Graciousness: Tempering Truth With Love by John Crotts is like a cool wind on a scorching hot day. Social media’s effects on truth reach far beyond the fake news and opinions of misguided, self-assured Average Joe. To combat the rampant falsehood and arrogance of social media know-it-alls, plenty of people wear a badge of honor as they drop the truth like the nuclear bomb that destroyed Hiroshima. Rather than being gentle like a surgeon doing open heart surgery, they resemble a demolition team seeking to destroy a house all the way to its foundation, so they can rebuild from the ground up. Crotts shows us that this is an age-old issue and that scripture has a lot to teach on the vital need to speak the truth in love.
The first half of the book is devoted to showing the importance of graciousness in our lives as well biblical examples of graciousness. Crotts, quoting F.F. Bruce, reminds us that “the confession of Christian truth can be cold and unattractive if unaccompanied by the spirit of Christian love.” (p.19). To prove this, he gives a coffee shop conversation with three guys—two of the guys disagree with the others. He shows how the reception of God’s truth can be impacted through the way people speak that truth. Crotts shows how both Jesus and Paul were devoted to proclaiming the truth while preaching it with graciousness.
The second half of the book deals with graciousness in the church and how it should be cultivated. I found it very wise to place the importance of graciousness and its roots in the scripture before giving a list of ways that graciousness ought to be cultivated. The unfolding of how to cultivate graciousness starts with the heart, moves to the mind, extends to action, and is ultimately lived out in community. The final chapter displays the beauty of how the gospel can bring graciousness to the heart as we look at the story of John Newton. Though short, the final chapter really packs a punch! Graciousness ends on such a powerful, practical, and encouraging note!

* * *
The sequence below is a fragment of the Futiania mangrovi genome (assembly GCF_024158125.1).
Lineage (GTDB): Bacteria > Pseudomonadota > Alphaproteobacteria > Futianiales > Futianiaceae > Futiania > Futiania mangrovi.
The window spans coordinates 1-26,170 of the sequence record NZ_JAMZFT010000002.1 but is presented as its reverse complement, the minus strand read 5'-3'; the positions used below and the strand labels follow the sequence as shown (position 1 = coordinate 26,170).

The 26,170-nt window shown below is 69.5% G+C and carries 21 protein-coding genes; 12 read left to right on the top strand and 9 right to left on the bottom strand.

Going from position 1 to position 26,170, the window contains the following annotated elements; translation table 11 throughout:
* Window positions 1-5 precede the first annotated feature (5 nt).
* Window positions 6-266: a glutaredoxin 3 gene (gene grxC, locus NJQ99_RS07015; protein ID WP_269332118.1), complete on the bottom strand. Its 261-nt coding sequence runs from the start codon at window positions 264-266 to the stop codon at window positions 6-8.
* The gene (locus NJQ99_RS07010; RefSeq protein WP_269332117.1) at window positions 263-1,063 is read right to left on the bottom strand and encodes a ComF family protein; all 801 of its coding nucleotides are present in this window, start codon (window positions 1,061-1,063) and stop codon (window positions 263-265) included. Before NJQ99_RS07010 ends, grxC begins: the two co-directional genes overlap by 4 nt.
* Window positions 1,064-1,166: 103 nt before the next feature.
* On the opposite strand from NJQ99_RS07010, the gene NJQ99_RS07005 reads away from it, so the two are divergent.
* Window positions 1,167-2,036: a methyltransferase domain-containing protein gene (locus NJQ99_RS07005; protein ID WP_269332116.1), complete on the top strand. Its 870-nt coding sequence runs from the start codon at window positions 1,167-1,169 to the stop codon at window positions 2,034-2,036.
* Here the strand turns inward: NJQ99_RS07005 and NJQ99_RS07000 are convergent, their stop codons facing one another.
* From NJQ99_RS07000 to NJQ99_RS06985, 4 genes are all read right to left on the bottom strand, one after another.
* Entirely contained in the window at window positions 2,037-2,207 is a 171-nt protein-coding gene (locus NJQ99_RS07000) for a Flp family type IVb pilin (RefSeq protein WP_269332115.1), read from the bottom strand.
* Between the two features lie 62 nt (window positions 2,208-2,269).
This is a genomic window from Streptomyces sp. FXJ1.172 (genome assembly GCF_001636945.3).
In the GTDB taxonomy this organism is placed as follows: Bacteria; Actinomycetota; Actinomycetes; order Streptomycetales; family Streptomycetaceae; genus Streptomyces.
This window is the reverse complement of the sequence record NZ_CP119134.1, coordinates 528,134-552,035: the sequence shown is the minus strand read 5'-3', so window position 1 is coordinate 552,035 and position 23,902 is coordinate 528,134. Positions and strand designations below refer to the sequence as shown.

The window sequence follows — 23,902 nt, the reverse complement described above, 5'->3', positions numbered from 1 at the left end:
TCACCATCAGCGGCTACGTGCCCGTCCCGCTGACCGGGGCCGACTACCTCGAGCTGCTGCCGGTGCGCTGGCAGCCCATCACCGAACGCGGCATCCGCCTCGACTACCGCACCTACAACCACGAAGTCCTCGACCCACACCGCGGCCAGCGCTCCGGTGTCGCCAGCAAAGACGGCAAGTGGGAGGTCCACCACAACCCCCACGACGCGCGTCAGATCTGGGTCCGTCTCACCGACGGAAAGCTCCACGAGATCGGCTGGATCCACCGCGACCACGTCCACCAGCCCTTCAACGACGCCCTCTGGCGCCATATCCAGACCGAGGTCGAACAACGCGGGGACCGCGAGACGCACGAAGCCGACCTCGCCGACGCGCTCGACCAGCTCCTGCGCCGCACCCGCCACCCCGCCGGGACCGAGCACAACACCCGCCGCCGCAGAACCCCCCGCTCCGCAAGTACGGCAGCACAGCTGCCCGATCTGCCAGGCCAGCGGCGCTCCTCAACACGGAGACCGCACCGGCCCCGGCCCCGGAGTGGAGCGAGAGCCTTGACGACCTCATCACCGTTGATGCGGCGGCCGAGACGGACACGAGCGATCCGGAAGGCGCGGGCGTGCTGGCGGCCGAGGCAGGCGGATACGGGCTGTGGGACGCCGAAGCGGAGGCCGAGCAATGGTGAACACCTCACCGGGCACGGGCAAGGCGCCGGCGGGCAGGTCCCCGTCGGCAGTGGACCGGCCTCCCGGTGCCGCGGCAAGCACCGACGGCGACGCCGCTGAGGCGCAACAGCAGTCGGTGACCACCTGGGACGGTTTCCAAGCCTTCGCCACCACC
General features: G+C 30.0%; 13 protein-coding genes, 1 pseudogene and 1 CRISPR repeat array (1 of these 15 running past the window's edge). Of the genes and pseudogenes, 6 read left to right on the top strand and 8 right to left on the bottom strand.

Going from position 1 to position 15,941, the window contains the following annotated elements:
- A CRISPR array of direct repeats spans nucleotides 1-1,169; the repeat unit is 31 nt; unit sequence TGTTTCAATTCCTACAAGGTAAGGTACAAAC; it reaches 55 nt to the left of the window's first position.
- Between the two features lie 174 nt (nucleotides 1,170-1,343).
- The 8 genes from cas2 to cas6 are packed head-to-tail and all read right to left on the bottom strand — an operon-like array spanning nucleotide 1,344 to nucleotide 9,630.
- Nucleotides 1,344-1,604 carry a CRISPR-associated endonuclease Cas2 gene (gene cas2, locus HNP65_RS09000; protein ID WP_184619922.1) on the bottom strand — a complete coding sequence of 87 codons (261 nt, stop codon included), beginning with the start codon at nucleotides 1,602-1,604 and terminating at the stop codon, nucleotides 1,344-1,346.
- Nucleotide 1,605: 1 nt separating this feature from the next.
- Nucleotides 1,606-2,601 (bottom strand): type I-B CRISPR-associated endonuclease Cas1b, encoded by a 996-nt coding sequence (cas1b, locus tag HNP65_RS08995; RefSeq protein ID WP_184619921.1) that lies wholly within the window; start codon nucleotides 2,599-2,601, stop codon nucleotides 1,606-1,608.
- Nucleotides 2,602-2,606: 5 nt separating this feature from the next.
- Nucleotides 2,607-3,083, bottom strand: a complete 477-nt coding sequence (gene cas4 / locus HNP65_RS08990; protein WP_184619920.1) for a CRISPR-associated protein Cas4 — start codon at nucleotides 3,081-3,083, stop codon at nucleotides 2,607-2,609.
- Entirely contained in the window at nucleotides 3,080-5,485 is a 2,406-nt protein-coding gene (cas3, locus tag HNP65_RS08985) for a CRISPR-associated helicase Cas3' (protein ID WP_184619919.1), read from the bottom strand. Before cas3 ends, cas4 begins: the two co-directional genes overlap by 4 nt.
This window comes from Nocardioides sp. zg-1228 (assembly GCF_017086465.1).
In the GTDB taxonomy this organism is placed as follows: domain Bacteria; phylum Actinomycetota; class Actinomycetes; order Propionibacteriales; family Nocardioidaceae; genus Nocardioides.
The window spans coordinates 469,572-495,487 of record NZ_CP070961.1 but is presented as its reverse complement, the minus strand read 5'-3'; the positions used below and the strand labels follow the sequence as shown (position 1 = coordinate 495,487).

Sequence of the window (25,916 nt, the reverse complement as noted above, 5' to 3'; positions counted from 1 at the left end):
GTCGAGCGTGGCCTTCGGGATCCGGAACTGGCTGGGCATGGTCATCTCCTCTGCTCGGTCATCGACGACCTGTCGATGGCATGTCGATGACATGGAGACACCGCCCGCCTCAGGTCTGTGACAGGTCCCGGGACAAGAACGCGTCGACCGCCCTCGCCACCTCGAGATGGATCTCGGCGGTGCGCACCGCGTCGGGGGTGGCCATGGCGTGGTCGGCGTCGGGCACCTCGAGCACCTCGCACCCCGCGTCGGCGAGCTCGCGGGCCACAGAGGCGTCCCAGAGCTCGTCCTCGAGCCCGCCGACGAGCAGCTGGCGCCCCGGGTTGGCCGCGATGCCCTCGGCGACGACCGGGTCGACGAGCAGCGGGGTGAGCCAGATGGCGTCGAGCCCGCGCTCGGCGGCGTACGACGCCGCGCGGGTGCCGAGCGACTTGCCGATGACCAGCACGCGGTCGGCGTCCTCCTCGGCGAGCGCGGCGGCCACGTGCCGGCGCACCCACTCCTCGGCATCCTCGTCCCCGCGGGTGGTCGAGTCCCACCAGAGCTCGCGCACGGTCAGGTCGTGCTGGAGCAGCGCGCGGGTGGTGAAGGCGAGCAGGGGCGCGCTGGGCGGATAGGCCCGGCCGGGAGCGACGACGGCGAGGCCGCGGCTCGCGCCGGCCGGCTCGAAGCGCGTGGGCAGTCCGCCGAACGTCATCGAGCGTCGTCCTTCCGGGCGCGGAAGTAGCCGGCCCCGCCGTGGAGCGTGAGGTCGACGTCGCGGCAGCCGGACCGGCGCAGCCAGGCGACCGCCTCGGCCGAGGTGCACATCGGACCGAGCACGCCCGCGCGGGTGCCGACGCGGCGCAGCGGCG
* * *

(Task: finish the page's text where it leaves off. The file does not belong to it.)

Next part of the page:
Reading Graciousness left me feeling convicted and yet encouraged. As I read this book, I was challenged to check myself and see whether graciousness was a part of my life. As I searched myself, I realized that I often speak without graciousness, though I think I’m a gracious person. I’ve realized that I’m often defensive, and instead of speaking about my feelings and my own struggles with the person, I use truth to try to win the battle. I found myself repenting of my lack of graciousness and seeking to cultivate it in everyday conversations. For me, a great book is one that draws readers and listeners to repentance in their everyday lives. Graciousness was that sort of book for me.
I highly recommend this book to any believer, whether they consider themselves gracious or not. Crotts’ small book is a great reminder for even the most gracious of saints. In these days, the importance of tempering the truth with love can’t be overstated. We could all use this teaching in an age where much of our interaction with others happens behind a screen.
I received a complimentary copy of this book in exchange for an honest review.